At last count Chris made 450 meatballs for one Sauce Sunday.  All of them were consumed!  For those whom only eat vegetarian, she serves the pasta and the meatballs on separate platters.  On top of every thing else that is cool about Sauce Sunday's, how awesome is that!

You should see how hopping this place is all the time.  Sometimes Joe just invites all the kids over to make their own individual pizzas.  He makes a bijillion pounds of home made pizza dough and then sets out everything from gummy worms, (yes I did say Gummy Worms) doesn't everyone put GW on their pizza for hecks sake? to pepperonni and lots of fresh veggies and cheese, to concoct their own pizza creations.  Flour flies, sauce explodes everywhere, and there are smiles as big as the sun on every kid's face.  My son Dylan is no dummy, he made the Crocamo's his adopted family for a reason!  Turns out the way to a teenage boys heart is the same route as a mans - through his stomach!

This is Chris working her culinary magic.  She even sports a darling little black dress while she cooks!  It's official.  She's my hero.  These are some of the scrumptous and delictible edibles from which we get to imbibe on Sauce Sunday.  Calzones stuffed with roasted bell pepper, sweet sauted onions, mixtures of pork and beef and sauce and well, you can see them in the top left baking pan and they're just bulging with yummy ingredients straight from the fresh vegetable co-op they belong to.  Whatever is in season is what you get that week.  It's all locally grown and freshly picked.  If you don't know what to do with an Okra, just Google it!

On the last Sauce Sunday I helped make Calzones.  When I showed up I asked Chris what I could do to help and she casually pointed in the direction of several bowls of grilled veggies and sauce and said, "you can finish those."  Luckily she'd already made several which I used as my guide to figure out how much stuffing was needed and how to roll those suckers. I had plenty of dough, as Joe made 8 lbs of it just for this party! In the past I've been a: read the recipe and hope it has step by step pictures, kind of gal. Chris sorta just threw me to the wolves  pointed in the right direction  and I did my best and kind of unwrapped Chris's already made ones and figured it out winged it.  Shhhh, don't tell her.  Then she handed me a beet and told me to make a salad.  Umm, do you peel a beet first, I thought?  How about chunk style, sliced or julliened?  Ohhhhhhh my.  I had never even tasted a beet in my life at that point, more-less made a salad with one so... I proceeded and people actually ate it.  But,  FYI, I don't plan on tasting another one soon.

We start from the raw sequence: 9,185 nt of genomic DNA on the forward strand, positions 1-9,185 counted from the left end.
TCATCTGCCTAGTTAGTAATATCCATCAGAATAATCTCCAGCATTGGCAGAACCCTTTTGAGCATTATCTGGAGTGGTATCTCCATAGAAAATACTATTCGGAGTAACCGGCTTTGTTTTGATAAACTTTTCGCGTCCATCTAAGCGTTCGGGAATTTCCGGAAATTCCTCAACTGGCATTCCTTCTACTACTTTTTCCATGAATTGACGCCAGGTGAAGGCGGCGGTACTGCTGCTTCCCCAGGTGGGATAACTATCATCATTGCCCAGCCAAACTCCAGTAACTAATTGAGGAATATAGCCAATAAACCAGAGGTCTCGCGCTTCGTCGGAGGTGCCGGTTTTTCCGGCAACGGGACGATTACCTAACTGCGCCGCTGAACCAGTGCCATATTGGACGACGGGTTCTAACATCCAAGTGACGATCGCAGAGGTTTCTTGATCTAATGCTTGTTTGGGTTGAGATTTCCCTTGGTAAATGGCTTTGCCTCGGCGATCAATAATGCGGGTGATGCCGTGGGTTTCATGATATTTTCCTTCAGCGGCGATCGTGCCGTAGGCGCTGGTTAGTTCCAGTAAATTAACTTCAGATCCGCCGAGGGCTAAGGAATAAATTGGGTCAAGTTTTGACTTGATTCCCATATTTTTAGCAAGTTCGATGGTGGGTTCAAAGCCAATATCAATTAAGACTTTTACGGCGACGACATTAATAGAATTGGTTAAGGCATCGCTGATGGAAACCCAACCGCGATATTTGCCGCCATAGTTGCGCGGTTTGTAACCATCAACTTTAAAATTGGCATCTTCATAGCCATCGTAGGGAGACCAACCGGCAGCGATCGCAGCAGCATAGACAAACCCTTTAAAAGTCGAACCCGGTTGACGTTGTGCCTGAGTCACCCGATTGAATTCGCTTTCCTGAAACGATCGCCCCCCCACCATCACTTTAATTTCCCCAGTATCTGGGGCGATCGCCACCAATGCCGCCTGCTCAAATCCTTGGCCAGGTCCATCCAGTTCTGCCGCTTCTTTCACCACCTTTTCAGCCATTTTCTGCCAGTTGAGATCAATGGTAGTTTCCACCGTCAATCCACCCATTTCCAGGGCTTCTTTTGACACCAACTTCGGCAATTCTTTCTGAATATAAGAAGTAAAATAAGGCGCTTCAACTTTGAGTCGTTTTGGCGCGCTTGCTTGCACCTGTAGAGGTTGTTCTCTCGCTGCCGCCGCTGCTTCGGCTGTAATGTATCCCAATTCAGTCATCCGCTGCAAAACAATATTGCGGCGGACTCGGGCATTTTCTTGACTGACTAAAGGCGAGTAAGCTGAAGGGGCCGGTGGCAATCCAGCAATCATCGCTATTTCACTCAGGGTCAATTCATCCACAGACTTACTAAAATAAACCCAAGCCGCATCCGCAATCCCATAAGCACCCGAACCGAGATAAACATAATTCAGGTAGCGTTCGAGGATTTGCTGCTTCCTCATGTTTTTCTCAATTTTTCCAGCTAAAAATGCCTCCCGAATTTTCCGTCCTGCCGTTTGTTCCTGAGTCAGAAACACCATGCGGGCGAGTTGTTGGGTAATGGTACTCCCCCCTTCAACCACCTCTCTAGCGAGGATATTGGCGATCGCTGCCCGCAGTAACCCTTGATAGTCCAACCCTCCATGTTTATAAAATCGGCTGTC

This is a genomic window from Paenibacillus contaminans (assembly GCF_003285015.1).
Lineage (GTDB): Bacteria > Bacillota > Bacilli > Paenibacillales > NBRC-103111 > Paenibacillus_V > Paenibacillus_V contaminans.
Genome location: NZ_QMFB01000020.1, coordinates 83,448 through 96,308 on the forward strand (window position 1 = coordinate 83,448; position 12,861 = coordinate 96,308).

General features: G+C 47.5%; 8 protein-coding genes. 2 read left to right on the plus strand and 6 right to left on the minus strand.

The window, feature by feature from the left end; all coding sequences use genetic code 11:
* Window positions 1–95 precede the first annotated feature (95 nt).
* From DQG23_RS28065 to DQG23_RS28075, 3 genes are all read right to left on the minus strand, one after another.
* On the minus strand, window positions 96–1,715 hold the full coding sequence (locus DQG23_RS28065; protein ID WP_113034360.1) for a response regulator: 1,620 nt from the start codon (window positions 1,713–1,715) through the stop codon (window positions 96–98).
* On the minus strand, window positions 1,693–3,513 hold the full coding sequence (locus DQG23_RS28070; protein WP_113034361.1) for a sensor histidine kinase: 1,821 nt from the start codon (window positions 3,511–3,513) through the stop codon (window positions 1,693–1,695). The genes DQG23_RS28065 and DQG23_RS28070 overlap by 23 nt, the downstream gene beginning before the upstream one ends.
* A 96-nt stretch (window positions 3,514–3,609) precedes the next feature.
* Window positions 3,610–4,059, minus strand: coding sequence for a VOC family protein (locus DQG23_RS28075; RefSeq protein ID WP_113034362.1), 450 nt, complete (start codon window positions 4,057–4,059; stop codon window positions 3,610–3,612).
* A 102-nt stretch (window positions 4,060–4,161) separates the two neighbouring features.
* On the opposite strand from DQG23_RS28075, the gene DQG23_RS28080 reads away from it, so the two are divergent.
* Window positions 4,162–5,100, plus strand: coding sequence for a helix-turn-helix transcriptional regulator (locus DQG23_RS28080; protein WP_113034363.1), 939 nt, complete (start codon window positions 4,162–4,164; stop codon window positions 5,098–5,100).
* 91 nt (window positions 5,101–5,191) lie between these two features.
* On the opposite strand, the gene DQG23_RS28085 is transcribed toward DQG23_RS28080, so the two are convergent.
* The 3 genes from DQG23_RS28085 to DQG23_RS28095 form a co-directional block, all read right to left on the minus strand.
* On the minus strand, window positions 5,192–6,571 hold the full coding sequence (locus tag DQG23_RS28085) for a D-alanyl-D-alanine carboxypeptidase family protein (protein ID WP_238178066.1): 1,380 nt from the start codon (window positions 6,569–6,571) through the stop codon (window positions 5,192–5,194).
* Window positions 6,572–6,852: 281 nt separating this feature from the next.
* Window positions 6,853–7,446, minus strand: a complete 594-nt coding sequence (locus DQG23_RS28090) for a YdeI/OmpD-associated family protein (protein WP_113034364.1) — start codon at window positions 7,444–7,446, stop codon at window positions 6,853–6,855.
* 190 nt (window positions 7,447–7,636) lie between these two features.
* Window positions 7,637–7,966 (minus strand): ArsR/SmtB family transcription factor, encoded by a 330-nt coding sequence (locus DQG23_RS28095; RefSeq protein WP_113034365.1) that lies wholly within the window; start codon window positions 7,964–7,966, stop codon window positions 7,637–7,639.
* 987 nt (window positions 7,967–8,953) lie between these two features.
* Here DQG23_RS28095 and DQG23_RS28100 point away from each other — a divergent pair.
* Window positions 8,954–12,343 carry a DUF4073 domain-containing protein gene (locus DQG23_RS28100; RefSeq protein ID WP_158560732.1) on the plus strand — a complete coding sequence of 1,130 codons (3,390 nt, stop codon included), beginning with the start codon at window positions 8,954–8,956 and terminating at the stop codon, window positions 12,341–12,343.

Hold me!  Cute, precious, delicious, adorableness doesn't even come close to describing this baby.

And now, here it is in all its GLORY -

Voila!  The Sauce. 
COME AND GET IT!  Don't ya wish you were here?

Chris happily looking over her neighbors feasting on her front lawn.  I think I see a satisfied women here.

Have I introduced the other half of this dynamic duo?  This is Joe, Chris's husband, and their children.  Well, you can read their names for yourselves. Hehehehehehh!  I promised I wouldn't tell who is who.  (You're welcome Casey.)

This is the motto we try to live by at the beach.

"Love your neighbor",  I Jesus said, and all other hulligans too.  Well, Jesus may or may not have said the hulligans part, but I'm sure that's what he meant.

Sauce Sunday isn't always about raising money for a good cause although, this particular Sunday saw excellent results in a draw to make dreams come true for special atheletes.  A couple of days later this sign was still up and the donations in red had risen all the way up to the very tip top!  As all the best chef's say, BAM!  And that's how it's done.

Have I told y'all how priveledged I feel to reside, in the most awesome country, in the most idylic city, on the most picturesque street, in the whole wide world?  I most certainly do. And I am blessed that my neighbor's take their Commandments seriously.   Life's too short, so never, ever forget to - 

My neighbors sure do.

Love ya more than all the sauce at Sauce Sunday!



P.S.  Check back here soon because I'm going to do another post on how much fun the neighborhood dogs have on Sauce Sundays.  I have some seriously adorable photos of neighborhood dogs that will make you smile.  After that, if you can bear the sweetness I also have pictures of Sauce Sunday desserts that will melt your taste buds.  Like I said before, "BAM!"